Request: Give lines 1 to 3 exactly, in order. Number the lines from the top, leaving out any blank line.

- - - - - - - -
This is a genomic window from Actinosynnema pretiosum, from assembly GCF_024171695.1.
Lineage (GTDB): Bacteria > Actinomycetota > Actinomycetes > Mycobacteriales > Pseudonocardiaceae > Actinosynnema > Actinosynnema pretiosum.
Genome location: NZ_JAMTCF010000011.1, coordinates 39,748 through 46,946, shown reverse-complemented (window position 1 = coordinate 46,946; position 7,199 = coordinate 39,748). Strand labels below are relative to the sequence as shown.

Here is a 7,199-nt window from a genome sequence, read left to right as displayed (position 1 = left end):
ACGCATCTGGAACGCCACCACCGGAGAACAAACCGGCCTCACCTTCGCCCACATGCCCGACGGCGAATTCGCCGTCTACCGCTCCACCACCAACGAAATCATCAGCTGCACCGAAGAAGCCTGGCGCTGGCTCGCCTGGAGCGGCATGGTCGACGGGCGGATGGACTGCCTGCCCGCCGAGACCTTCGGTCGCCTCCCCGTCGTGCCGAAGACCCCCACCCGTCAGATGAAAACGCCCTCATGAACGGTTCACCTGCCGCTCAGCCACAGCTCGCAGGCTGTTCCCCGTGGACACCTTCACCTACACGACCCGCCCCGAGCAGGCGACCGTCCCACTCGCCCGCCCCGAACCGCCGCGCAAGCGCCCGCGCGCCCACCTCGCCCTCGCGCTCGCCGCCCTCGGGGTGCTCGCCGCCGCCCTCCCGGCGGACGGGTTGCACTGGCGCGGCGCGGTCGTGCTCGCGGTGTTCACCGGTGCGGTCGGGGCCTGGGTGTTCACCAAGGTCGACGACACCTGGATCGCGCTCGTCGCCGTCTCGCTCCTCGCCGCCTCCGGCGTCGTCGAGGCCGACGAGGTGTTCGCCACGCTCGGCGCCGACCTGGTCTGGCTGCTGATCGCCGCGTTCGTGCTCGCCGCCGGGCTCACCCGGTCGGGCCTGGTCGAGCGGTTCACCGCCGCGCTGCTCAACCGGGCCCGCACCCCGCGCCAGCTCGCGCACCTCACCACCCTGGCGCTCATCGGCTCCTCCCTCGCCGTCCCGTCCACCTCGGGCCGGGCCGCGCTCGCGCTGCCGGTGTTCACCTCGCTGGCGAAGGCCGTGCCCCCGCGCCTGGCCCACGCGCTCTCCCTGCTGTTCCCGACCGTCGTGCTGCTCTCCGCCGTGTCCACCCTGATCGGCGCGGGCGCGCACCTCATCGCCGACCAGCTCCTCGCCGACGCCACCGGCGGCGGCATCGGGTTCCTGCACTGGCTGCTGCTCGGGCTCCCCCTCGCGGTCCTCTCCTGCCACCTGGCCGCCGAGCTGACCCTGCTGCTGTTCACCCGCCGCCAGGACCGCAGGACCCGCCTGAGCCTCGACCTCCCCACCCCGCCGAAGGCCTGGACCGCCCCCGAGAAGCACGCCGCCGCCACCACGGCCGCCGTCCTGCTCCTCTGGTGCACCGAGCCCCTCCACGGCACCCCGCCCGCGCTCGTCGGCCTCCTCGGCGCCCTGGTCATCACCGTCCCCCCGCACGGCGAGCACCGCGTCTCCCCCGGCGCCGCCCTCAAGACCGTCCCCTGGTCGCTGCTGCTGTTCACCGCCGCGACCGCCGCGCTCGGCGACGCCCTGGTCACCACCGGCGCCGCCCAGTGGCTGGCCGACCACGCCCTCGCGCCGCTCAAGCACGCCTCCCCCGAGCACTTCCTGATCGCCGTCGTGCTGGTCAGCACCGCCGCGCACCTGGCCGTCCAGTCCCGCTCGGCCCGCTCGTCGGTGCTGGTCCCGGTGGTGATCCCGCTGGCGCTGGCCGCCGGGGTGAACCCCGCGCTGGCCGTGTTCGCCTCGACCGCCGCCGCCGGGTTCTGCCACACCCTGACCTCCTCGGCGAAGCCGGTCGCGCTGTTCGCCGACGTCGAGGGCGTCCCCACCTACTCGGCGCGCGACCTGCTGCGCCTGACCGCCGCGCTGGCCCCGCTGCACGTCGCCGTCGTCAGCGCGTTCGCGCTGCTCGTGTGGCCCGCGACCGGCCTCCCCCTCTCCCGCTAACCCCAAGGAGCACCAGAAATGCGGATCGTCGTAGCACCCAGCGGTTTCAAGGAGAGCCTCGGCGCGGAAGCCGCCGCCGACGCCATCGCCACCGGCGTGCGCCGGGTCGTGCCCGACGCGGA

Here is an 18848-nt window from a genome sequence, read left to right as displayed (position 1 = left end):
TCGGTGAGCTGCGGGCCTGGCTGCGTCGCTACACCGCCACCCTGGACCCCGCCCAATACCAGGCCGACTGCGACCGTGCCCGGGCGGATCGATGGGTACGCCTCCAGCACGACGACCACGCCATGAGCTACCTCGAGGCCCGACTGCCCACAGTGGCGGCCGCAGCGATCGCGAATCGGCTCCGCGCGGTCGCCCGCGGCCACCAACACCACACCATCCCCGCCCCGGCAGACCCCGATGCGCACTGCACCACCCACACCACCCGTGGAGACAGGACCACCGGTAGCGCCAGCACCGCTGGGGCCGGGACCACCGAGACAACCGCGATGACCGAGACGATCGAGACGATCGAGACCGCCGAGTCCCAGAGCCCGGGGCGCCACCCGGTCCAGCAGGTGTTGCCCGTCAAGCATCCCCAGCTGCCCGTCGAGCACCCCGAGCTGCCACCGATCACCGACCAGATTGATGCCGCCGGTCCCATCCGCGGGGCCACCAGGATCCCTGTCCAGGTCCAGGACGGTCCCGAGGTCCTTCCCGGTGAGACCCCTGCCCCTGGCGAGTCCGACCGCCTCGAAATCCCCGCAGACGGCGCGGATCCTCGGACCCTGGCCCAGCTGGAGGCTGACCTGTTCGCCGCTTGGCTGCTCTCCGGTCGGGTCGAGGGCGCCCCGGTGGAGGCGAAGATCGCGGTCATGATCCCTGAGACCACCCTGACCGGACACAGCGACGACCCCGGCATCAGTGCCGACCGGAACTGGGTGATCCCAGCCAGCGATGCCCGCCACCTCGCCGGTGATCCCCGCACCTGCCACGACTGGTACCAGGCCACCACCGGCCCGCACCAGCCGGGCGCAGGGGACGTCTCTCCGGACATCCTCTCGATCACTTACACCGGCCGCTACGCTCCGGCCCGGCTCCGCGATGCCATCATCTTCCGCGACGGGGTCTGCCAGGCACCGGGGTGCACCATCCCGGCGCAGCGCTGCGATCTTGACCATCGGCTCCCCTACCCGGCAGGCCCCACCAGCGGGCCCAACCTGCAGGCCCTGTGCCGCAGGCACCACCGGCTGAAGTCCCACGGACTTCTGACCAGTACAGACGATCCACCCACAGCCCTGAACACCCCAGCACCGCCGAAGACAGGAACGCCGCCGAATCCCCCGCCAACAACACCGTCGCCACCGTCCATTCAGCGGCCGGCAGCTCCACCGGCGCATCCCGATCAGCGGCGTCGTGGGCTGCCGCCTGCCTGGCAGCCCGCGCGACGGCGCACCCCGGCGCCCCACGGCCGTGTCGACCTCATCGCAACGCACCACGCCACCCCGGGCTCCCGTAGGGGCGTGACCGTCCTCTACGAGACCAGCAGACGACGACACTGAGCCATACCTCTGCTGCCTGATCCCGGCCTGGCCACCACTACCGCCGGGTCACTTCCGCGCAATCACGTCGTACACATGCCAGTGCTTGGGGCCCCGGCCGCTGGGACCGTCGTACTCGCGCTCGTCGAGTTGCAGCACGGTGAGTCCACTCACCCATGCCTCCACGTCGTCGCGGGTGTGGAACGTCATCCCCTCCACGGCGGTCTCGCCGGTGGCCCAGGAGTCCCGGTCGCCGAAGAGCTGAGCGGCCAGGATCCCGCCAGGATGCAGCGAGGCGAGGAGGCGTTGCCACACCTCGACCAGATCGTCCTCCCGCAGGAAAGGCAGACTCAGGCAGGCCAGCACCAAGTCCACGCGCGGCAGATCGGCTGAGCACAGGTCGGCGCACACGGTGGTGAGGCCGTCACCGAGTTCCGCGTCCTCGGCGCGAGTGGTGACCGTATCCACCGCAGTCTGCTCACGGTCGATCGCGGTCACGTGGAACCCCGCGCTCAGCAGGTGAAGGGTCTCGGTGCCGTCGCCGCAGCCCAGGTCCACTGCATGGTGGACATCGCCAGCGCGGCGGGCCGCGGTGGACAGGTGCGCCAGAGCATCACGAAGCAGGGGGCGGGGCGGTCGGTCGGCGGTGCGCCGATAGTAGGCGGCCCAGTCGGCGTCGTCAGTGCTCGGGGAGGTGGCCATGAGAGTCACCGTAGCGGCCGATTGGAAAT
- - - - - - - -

This is a genomic window from Actinosynnema pretiosum, from assembly GCF_024171695.1.
Lineage (GTDB): Bacteria > Actinomycetota > Actinomycetes > Mycobacteriales > Pseudonocardiaceae > Actinosynnema > Actinosynnema pretiosum.
Genome location: NZ_JAMTCF010000011.1, coordinates 39,748 through 46,946, shown reverse-complemented (window position 1 = coordinate 46,946; position 7,199 = coordinate 39,748). Strand labels below are relative to the sequence as shown.